-Cadherins and catenins Their main function is maintaining polarity and tissue architecture. The expression of these molecules is inversely proportional to tumour differentiation (7, 23).

-Desmoplakin/placoglobin Low expression of these molecules has been associated with distant metastasis (7).

-Ets-1 A protooncogene that acts as a transcription factor. It has been linked to tumour stage and lymphatic metastases (7).


-Carbohydrates Increased levels of the mucin complex at the cell surface are associated with a heightened degree of dysplasia.

-Histocompatibility antigen (HLA) The molecules which form the class-I immunohistocompatibility complex play a highly important role in immunity. The class-II HLA antigen is expressed in some oral carcinomas, and more commonly in those with little differentiation (24).

-CD57 antigen This is found in the membrane of lymphoid and neural cells. The percentage of CD57 lymphocytes is increased in oral leukoplakias with moderate or severe dysplasia compared with normal tissue (17).


-Cytokeratins These are epithelial cell proteins. There are 19 cytokeratins, divided into two sub-families. Changes in the expression of these proteins cannot be considered predictive of the development of dysplasia. The malignisation of oral lesions is associated with the disappearance of cytokeratins. Research has shown that the expression of CK19 in the suprabasal cell layer of the oral mucosa can be used as a diagnostic marker of pre-cancerous oral lesions; CK19 expression has also been localised in the early stages of carcinogenesis (25).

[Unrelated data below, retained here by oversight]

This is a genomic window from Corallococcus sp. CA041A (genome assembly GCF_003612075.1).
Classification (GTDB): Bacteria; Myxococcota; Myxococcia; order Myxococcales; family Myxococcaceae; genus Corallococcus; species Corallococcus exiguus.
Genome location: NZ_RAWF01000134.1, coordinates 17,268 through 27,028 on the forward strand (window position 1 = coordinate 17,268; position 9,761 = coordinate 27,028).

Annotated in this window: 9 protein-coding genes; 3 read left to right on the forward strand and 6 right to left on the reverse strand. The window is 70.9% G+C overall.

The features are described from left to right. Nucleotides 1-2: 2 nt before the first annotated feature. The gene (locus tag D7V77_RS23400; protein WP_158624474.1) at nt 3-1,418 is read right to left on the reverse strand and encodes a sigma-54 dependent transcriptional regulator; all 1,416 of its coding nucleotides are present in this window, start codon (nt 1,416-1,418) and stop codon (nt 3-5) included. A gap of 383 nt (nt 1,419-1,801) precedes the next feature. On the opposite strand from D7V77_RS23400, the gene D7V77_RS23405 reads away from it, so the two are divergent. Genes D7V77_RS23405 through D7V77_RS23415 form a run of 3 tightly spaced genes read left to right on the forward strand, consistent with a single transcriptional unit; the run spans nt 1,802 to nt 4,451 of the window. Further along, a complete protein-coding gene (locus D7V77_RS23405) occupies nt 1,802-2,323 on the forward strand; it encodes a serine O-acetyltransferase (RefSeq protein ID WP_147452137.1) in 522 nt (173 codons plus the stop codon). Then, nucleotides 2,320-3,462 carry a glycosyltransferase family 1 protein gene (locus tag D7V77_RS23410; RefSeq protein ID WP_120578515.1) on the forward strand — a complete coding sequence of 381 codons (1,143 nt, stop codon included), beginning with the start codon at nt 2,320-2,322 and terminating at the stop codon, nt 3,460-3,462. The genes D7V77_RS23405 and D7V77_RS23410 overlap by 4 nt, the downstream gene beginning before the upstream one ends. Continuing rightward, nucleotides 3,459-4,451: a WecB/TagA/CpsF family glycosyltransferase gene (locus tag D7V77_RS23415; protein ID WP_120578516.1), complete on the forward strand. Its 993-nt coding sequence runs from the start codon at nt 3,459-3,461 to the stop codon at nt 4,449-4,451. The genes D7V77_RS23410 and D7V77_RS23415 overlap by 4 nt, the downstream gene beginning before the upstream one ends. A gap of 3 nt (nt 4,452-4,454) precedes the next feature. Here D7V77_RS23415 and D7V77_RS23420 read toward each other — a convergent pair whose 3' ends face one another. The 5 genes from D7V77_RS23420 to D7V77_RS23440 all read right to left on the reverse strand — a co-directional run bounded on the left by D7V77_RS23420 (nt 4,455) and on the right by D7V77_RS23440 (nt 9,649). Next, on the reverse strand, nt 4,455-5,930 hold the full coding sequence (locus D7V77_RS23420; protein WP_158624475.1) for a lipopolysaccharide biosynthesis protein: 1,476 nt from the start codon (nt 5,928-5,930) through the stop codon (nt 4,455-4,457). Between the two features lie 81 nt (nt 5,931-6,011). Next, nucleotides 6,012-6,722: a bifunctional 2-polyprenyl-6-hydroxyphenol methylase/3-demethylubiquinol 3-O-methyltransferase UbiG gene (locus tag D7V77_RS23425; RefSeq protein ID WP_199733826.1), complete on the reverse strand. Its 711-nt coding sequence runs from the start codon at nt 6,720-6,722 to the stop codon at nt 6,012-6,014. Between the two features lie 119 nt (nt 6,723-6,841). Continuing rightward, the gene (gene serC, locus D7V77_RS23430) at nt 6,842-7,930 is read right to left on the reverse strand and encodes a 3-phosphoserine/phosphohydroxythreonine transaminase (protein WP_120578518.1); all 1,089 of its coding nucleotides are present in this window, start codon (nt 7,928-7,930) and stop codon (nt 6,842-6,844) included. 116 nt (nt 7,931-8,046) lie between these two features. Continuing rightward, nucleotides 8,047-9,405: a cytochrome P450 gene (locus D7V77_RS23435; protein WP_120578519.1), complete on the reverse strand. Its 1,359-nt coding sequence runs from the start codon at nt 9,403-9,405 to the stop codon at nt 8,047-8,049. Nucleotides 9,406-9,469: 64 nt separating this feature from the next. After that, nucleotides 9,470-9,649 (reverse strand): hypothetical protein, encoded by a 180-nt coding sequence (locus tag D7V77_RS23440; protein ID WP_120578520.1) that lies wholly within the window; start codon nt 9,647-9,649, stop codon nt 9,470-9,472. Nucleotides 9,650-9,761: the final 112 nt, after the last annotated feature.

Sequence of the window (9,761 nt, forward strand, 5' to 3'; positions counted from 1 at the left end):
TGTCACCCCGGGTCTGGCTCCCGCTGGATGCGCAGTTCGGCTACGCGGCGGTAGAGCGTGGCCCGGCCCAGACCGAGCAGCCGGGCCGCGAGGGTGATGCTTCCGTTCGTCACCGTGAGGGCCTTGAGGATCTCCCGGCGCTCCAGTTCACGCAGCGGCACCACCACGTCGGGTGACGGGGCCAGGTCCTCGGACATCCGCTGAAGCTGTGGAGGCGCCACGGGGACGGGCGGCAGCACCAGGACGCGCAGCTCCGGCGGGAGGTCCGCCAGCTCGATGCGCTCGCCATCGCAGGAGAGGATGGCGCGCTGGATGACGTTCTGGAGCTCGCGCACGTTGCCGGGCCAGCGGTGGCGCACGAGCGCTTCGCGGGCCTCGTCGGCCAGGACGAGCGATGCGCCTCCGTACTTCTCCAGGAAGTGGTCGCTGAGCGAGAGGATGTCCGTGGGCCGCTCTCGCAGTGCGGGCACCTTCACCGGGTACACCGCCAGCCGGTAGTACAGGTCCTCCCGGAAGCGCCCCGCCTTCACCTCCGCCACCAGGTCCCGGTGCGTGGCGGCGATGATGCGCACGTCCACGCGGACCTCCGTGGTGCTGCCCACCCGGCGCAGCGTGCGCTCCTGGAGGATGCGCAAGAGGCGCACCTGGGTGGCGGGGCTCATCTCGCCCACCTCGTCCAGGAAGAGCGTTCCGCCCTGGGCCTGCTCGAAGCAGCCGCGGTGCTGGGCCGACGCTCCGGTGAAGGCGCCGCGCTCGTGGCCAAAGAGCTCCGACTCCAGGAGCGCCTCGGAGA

-Filagrins These proteins, rich in histadine, are found in the granular and corneal layers of the normal epithelium. They are responsible for aggregating keratin between the filaments in the final stages of keratinocyte differentiation. In oral leukoplakias, filagrins appear in the corneal layer, while in oral carcinomas they form keratin pearls. Their expression is thought to be independent of the degree of atypical histology.

-Involucrin The expression of this product of keratinocyte differentiation is thought to be independent of tumour aggressivity and atypical histology.

-Desmosomal proteins These constitute a complex. A study of desmosomal glycoprotein 1 found that its expression was greatly reduced in primary tumours with low differentiation and when there was metastasis in cervical lymphatic ganglia.

-Intercellular substance antigen This is partially or totally absent in 92% of oral leukoplakias with dysplasia and in 26% of leukoplakias without dysplasia. The loss of expression of this antigen is observed in 95% of oral carcinomas.